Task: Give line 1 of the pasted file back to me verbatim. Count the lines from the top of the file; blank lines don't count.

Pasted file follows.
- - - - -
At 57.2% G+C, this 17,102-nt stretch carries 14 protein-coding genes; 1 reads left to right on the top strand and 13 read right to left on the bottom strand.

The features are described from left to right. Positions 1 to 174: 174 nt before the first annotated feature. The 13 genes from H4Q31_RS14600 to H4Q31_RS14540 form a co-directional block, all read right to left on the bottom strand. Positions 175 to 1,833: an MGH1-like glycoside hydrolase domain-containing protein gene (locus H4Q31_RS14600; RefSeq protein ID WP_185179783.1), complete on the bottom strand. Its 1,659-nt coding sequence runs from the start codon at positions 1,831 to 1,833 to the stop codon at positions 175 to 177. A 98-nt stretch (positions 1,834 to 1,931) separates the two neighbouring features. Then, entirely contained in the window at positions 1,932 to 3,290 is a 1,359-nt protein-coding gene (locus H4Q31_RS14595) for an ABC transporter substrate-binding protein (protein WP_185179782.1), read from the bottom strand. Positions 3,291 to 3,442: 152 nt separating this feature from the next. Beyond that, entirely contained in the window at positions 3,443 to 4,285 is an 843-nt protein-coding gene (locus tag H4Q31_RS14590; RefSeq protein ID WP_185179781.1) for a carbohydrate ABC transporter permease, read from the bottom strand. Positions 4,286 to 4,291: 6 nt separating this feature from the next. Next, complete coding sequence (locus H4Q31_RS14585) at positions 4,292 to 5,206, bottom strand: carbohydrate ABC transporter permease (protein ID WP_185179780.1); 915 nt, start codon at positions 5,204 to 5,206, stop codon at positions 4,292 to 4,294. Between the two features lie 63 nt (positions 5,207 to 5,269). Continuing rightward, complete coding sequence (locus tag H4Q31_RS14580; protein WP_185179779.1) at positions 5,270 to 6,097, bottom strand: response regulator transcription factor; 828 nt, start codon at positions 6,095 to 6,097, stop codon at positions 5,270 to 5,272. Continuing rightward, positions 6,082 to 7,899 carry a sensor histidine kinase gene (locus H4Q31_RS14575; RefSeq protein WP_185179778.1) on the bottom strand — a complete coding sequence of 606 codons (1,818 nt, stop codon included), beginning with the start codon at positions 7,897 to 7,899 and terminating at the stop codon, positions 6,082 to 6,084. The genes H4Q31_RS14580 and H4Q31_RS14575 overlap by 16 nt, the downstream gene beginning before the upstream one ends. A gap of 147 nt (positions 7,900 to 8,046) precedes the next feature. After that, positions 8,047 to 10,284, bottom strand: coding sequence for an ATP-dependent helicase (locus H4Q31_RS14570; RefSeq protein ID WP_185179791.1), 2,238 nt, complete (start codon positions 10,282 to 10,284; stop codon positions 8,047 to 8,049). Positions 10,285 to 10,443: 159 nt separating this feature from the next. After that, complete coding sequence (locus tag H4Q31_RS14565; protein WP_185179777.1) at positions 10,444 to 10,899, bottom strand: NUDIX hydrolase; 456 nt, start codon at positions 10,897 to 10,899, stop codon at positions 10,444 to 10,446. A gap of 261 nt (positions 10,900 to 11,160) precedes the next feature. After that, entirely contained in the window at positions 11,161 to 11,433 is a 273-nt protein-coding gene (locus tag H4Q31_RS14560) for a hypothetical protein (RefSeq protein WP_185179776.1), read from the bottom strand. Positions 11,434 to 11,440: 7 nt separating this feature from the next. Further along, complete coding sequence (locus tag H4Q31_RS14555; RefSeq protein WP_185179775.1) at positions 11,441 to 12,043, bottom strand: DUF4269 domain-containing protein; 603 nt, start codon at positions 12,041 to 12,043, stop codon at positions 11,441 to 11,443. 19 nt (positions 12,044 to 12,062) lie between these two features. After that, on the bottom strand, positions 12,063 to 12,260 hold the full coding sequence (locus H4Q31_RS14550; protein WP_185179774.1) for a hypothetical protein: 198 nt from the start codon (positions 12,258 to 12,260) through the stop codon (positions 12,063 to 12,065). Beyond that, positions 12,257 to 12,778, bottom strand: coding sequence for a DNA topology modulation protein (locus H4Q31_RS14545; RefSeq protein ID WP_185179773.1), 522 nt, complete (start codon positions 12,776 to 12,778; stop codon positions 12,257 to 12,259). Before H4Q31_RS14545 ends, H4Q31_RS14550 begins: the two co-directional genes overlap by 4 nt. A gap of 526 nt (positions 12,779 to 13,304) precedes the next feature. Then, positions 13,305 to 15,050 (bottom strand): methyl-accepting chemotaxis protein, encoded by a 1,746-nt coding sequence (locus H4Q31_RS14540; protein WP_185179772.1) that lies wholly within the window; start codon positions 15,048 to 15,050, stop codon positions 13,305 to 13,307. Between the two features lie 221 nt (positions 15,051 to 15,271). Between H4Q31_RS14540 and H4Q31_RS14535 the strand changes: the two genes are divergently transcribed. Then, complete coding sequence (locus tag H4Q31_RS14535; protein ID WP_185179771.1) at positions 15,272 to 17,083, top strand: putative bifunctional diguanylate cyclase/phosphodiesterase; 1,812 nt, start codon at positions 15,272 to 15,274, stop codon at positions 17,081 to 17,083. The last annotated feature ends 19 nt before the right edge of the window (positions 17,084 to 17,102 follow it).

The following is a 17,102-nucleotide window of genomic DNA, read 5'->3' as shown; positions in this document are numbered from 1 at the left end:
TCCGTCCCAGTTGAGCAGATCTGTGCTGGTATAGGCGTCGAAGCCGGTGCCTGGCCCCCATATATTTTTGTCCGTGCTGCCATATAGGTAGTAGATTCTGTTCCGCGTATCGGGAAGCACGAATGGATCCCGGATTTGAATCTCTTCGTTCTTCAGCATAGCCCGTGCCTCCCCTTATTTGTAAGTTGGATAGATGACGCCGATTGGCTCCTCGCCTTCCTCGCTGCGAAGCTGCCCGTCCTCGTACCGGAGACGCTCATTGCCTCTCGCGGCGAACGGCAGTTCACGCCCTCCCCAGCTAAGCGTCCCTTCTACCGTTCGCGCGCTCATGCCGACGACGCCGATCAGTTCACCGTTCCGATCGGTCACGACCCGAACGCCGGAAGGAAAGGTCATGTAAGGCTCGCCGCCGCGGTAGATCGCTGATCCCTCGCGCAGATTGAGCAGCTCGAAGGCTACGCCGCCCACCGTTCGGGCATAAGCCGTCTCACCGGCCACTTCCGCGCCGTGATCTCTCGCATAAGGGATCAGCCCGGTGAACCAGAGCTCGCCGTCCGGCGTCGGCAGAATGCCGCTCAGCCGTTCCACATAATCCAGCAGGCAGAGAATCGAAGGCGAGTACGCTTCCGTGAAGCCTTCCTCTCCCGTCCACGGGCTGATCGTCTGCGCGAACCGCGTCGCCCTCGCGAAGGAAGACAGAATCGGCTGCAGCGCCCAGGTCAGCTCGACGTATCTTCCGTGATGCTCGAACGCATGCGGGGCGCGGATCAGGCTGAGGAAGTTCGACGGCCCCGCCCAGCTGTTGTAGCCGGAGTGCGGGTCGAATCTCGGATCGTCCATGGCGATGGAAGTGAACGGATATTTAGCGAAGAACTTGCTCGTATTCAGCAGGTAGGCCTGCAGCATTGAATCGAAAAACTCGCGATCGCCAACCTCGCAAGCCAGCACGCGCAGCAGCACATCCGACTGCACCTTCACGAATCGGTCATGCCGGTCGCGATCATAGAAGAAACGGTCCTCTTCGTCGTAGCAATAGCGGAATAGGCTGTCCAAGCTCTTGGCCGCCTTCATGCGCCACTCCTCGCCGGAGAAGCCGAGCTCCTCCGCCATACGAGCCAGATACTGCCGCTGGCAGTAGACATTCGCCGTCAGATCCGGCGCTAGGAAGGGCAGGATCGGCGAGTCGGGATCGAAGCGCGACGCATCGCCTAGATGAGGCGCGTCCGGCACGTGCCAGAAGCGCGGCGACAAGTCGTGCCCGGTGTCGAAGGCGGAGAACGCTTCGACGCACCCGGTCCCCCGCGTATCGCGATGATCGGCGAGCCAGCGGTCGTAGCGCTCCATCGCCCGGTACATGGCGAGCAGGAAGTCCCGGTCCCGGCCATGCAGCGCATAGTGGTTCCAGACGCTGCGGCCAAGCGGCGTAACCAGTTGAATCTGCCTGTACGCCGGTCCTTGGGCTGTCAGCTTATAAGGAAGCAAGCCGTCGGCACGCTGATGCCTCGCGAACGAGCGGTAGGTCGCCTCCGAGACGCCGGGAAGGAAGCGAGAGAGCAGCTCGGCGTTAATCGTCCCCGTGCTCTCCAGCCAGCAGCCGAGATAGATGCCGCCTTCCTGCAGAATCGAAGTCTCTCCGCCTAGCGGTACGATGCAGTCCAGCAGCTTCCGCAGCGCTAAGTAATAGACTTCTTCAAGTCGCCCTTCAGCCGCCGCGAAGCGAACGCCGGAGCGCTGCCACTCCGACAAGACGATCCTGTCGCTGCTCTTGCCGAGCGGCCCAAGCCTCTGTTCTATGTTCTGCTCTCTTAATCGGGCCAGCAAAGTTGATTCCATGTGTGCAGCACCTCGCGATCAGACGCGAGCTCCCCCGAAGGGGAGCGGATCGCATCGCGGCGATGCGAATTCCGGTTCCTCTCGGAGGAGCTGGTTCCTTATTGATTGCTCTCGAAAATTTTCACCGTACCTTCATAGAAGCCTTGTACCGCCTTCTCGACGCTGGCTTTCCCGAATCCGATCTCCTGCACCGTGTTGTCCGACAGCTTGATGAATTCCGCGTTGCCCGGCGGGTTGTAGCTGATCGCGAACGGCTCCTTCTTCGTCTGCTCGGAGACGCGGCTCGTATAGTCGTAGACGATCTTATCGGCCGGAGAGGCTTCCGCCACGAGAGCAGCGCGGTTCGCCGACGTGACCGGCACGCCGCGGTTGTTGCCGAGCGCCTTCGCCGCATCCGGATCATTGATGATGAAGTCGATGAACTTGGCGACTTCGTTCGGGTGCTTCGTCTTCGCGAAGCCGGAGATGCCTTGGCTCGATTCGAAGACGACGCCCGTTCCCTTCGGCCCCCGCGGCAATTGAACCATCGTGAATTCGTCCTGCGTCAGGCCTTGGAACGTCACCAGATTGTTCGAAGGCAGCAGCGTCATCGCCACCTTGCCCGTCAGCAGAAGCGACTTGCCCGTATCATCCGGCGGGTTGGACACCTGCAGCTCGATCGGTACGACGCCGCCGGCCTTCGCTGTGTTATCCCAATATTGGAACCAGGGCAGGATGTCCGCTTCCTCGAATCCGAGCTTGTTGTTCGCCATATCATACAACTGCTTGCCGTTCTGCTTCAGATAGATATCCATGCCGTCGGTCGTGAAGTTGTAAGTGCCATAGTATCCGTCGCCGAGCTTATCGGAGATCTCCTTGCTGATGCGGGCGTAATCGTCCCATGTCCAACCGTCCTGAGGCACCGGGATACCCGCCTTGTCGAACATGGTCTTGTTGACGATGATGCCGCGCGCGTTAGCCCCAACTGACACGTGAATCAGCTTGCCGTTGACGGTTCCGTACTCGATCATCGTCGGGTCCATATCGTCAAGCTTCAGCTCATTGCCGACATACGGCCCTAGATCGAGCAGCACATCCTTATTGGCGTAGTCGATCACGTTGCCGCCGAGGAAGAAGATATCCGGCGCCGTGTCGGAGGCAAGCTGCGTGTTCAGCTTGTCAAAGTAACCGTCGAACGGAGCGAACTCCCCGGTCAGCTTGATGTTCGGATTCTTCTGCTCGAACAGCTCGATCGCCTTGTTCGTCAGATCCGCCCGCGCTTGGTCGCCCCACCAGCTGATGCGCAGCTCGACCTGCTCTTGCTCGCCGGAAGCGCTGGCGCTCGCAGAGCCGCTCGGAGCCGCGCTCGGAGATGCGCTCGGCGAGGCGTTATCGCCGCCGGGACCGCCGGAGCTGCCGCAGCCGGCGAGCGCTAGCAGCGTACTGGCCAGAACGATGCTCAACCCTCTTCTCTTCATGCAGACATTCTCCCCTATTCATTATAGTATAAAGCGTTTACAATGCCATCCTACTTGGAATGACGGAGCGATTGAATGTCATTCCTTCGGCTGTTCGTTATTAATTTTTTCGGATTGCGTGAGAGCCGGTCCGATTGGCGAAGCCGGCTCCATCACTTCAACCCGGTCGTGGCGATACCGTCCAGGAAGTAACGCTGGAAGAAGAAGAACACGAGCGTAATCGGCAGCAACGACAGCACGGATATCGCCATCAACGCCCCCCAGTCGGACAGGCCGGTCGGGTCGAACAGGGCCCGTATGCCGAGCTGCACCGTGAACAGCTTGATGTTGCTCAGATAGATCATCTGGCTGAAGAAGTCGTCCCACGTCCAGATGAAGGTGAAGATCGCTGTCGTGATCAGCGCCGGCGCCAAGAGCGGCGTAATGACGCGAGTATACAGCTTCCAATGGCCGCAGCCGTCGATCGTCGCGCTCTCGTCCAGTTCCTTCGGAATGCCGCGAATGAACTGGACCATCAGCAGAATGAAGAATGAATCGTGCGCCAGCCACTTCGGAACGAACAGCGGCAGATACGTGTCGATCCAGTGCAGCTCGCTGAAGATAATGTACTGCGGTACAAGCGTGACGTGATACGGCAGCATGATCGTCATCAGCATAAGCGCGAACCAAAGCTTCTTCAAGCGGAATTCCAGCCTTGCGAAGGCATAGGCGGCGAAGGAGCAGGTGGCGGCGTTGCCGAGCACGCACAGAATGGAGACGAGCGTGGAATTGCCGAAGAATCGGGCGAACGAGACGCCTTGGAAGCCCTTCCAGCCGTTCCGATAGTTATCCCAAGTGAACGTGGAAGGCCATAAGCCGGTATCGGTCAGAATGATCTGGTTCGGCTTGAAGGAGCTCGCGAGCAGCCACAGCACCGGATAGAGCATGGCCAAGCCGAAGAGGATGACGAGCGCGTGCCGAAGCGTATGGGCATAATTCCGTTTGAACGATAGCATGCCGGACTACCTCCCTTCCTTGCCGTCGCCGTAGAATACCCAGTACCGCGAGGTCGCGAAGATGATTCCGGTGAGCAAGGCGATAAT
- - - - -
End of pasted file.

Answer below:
At 57.2% G+C, this 17,102-nt stretch carries 14 protein-coding genes; 1 reads left to right on the top strand and 13 read right to left on the bottom strand.